Q: What is the proper way to do a carbon monoxide alarm test?
A: The following procedure is the proper way to do a carbon monoxide alarm test - Press and hold the Test Button on the front of the alarm until the alarm sounds. Be sure you hold the button down long enough; it can take up to 20 seconds for the alarm to respond to the test.
Q: Is it a false alarm when my carbon monoxide alarm sounds and there doesn't seem to be a problem?
A carbon monoxide alarm false alarm should not occur if your alarm is in working order. Remember, carbon monoxide is an odorless, colorless gas. If your carbon monoxide alarm went off, it detected potentially harmful amounts of carbon monoxide. After the professionals have evaluated the situation, make sure no one has any symptoms of carbon monoxide poisoning.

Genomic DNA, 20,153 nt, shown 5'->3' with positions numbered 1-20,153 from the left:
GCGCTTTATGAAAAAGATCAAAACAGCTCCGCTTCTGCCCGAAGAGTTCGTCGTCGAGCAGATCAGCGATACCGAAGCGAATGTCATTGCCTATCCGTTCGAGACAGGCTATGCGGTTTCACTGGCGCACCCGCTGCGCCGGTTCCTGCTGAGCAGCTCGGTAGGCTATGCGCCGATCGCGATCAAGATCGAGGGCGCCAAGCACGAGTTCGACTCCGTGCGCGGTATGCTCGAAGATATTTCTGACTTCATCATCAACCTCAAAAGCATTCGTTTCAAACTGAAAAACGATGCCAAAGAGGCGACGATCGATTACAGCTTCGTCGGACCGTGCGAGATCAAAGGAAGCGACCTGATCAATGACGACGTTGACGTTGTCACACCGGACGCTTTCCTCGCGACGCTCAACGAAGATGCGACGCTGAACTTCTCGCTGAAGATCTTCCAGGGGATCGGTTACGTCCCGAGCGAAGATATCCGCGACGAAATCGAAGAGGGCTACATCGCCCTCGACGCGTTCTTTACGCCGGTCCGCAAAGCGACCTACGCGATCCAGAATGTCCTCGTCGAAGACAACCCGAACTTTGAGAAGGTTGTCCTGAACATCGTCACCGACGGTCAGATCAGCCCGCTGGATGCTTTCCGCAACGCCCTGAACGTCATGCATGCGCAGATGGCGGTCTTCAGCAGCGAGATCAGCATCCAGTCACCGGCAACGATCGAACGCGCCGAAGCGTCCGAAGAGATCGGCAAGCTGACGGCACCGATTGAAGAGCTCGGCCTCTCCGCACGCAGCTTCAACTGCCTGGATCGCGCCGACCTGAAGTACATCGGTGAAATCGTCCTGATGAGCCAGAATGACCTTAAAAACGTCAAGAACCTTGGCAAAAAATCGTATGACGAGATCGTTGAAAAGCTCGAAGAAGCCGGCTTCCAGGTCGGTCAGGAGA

Here are a few situations that may cause a carbon monoxide alarm "false alarm:"
The carbon monoxide alarm needs to be relocated. Carbon monoxide alarms should be located 15-20 feet away from all fossil fuel burning sources like furnaces and stoves. Alarms should be located 10 feet away from sources of humidity like showers.
Fossil fuel burning appliances may not be burning fuel completely. Check pilot lights/flames for blue color. Appearance of yellow or orange flames indicates incomplete combustion-a source of carbon monoxide.
Q: Will carbon monoxide alarms detect explosive gas leaks?
A: No, a single function carbon monoxide alarm reacts to carbon monoxide only. To detect explosive gas, you need an explosive gas detector. Different kinds of explosive gas can be detected and it is recommended that any home that utilizes natural or propane gas have at least one explosive gas leak detector.
Q: I'm ready to change my alarm battery - what replacement batteries can I use?
A: Check your User's Manual or the nameplate on the back of the alarm. Different smoke detectors & CO alarms use different kinds of batteries - 9V, AA, AAA - it all depends on the particular model you have. Use quality batteries like lithium batteries - having plenty of power is worth any extra cost. Never use rechargeable batteries because they may not always provide a consistent charge.